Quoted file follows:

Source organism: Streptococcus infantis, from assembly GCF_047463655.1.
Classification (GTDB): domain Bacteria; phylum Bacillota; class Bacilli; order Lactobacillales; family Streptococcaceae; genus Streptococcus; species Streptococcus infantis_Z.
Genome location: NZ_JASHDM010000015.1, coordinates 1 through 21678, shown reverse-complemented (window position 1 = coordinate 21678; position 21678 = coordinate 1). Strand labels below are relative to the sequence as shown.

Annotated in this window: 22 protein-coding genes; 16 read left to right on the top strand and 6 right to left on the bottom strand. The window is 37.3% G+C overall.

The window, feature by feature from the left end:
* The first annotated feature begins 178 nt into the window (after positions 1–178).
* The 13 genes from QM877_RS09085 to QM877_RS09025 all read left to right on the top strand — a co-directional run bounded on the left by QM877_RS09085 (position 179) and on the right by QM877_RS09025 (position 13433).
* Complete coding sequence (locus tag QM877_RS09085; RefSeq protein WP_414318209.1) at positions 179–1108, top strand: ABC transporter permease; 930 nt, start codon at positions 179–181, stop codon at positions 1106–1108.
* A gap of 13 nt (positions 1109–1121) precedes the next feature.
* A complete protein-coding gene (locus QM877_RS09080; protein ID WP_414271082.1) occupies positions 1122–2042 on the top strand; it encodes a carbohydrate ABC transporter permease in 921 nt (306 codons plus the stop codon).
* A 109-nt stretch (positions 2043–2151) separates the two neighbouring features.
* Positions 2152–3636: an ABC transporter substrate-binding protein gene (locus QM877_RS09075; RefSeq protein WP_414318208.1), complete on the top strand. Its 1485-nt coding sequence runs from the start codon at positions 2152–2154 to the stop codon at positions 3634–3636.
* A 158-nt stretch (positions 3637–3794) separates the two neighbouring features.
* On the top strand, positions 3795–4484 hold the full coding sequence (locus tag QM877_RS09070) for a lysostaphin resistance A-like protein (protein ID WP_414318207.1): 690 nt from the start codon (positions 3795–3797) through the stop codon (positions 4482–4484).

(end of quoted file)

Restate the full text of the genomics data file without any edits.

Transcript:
Source organism: Streptococcus infantis, from assembly GCF_047463655.1.
Classification (GTDB): domain Bacteria; phylum Bacillota; class Bacilli; order Lactobacillales; family Streptococcaceae; genus Streptococcus; species Streptococcus infantis_Z.
Genome location: NZ_JASHDM010000015.1, coordinates 1 through 21678, shown reverse-complemented (window position 1 = coordinate 21678; position 21678 = coordinate 1). Strand labels below are relative to the sequence as shown.

Annotated in this window: 22 protein-coding genes; 16 read left to right on the top strand and 6 right to left on the bottom strand. The window is 37.3% G+C overall.

The window, feature by feature from the left end:
* The first annotated feature begins 178 nt into the window (after positions 1–178).
* The 13 genes from QM877_RS09085 to QM877_RS09025 all read left to right on the top strand — a co-directional run bounded on the left by QM877_RS09085 (position 179) and on the right by QM877_RS09025 (position 13433).
* Complete coding sequence (locus tag QM877_RS09085; RefSeq protein WP_414318209.1) at positions 179–1108, top strand: ABC transporter permease; 930 nt, start codon at positions 179–181, stop codon at positions 1106–1108.
* A gap of 13 nt (positions 1109–1121) precedes the next feature.
* A complete protein-coding gene (locus QM877_RS09080; protein ID WP_414271082.1) occupies positions 1122–2042 on the top strand; it encodes a carbohydrate ABC transporter permease in 921 nt (306 codons plus the stop codon).
* A 109-nt stretch (positions 2043–2151) separates the two neighbouring features.
* Positions 2152–3636: an ABC transporter substrate-binding protein gene (locus QM877_RS09075; RefSeq protein WP_414318208.1), complete on the top strand. Its 1485-nt coding sequence runs from the start codon at positions 2152–2154 to the stop codon at positions 3634–3636.
* A 158-nt stretch (positions 3637–3794) separates the two neighbouring features.
* On the top strand, positions 3795–4484 hold the full coding sequence (locus tag QM877_RS09070) for a lysostaphin resistance A-like protein (protein ID WP_414318207.1): 690 nt from the start codon (positions 3795–3797) through the stop codon (positions 4482–4484).